Though there has been an element of hesitancy in some sections, the nationwide vaccination drive against Covid-19 is off to a reasonably good start, given the set of geographical and logistical challenges in India. Of the over 2.25 lakh people inoculated in the first two days of the programme, the largest in the world, as many as 447 reported adverse effects, of whom three required hospitalisation. The number of adverse reactions should not cause worry as they account for 0.19% of the persons vaccinated. This is expected of any vaccine. There is a need for the scientific community to inject confidence among the general public about the need for vaccination and remove any apprehensions on the possible side effects. A rational and scientific approach is needed at this juncture to ensure more enthusiastic participation by the people. As of now, the share of adverse reactions should not give rise to questions about any vaccine in particular and the use of vaccines for building immunity against Covid-19 in general. It is important to collect data on the nature of adverse reactions and characteristics of people experiencing them as such an exercise might reveal patterns or new information that can help improve vaccine delivery. The Indian Council of Medical Research (ICMR) and the Drugs Controller General of India (DCGI) must keep relaying necessary information to the medical community and the public at large. The government must ensure that the information is widely disseminated to counter rumour and worse.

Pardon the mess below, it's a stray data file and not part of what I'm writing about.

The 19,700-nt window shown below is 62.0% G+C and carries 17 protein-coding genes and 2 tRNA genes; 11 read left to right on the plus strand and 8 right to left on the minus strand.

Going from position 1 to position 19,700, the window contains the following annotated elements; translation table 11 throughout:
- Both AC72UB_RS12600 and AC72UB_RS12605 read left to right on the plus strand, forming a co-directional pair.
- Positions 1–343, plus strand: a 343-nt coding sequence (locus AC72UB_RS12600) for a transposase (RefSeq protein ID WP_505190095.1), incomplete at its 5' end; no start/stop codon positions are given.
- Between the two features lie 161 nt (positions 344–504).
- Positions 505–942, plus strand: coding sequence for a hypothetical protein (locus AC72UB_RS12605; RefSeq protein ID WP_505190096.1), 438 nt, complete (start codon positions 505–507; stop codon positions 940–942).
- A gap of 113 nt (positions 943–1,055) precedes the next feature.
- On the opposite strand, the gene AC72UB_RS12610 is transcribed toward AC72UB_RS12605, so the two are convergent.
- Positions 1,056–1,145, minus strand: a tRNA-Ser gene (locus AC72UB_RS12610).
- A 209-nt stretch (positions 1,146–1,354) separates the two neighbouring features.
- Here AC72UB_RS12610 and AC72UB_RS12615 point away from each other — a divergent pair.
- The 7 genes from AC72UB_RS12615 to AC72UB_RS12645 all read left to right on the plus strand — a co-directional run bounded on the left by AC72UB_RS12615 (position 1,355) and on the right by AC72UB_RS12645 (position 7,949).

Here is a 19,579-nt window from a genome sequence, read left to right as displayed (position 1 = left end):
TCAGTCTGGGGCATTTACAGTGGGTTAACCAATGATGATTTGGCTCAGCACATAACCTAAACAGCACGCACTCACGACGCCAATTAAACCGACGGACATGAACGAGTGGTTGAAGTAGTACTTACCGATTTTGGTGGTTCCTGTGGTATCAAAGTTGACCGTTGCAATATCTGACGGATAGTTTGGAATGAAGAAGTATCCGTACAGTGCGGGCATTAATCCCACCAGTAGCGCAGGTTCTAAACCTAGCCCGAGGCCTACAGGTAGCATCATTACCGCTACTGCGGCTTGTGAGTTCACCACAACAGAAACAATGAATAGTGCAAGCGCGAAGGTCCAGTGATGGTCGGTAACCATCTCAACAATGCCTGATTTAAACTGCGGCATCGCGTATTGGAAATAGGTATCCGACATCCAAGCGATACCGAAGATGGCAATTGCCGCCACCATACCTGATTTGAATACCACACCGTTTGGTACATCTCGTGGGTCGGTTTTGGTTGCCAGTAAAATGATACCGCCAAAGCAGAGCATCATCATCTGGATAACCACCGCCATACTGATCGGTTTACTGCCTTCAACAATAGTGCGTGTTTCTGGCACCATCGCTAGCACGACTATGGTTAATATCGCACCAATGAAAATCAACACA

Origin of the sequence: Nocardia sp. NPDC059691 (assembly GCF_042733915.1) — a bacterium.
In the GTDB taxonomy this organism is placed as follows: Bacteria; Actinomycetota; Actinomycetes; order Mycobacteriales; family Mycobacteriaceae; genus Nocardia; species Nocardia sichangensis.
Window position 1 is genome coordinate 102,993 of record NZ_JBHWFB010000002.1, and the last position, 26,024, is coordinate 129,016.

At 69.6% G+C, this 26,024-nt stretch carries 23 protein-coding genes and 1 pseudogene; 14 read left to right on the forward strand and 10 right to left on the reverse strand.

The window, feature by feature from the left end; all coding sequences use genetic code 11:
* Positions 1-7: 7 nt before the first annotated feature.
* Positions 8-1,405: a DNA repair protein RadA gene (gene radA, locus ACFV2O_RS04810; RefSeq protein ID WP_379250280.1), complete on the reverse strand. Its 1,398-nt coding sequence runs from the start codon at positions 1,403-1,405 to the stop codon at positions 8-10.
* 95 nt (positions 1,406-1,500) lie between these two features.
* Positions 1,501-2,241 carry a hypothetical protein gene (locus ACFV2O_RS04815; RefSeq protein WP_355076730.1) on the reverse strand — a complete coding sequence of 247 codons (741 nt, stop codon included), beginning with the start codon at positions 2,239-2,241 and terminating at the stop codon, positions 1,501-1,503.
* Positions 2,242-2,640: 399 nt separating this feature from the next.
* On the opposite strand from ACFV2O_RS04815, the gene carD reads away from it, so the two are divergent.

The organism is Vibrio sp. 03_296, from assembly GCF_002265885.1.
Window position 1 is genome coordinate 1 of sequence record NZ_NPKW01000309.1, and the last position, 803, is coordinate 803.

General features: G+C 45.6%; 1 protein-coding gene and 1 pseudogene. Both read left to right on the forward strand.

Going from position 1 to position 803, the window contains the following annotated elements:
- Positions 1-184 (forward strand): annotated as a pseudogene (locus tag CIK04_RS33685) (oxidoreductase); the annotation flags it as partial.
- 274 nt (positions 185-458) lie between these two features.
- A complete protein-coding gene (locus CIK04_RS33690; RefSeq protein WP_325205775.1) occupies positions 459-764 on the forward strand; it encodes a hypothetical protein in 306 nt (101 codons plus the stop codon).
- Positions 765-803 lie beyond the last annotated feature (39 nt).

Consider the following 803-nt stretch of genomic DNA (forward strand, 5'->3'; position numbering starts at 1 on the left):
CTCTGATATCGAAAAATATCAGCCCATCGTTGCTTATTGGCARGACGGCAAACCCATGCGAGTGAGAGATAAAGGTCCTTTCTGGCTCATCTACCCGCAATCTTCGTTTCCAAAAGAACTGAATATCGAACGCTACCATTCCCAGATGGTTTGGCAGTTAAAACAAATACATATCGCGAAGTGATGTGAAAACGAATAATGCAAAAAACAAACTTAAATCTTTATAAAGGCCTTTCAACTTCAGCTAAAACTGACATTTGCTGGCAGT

In a vaccination programme of this magnitude, some instances of adverse reactions are bound to occur. However, they should not harm the mass inoculation so long as these are analysed meticulously and shared with the public in an open and transparent manner. The benefits far outweigh the risks of immunisation. The immediate plan is to vaccinate three crore healthcare and frontline workers and later another 27 crore people above 50 years of age and those with comorbidities. India is among the few countries in the world which have experience with universal childhood immunisation and administering millions of doses in extremely diverse geographical conditions. However, in the ongoing exercise, some glitches have been reported in the Co-WIN mobile application that vaccinators use to create a database of people who will be given the doses during a particular session and record their status. The portal has been crashing intermittently, leading to delays. The authorities need to fix this in order to step up the coverage. The government must bolster public trust in the vaccination process, particularly since rumours and conspiracy theories against vaccines still find some takers. There is also a need to actively collaborate with private players to ensure safe delivery of the vaccine.
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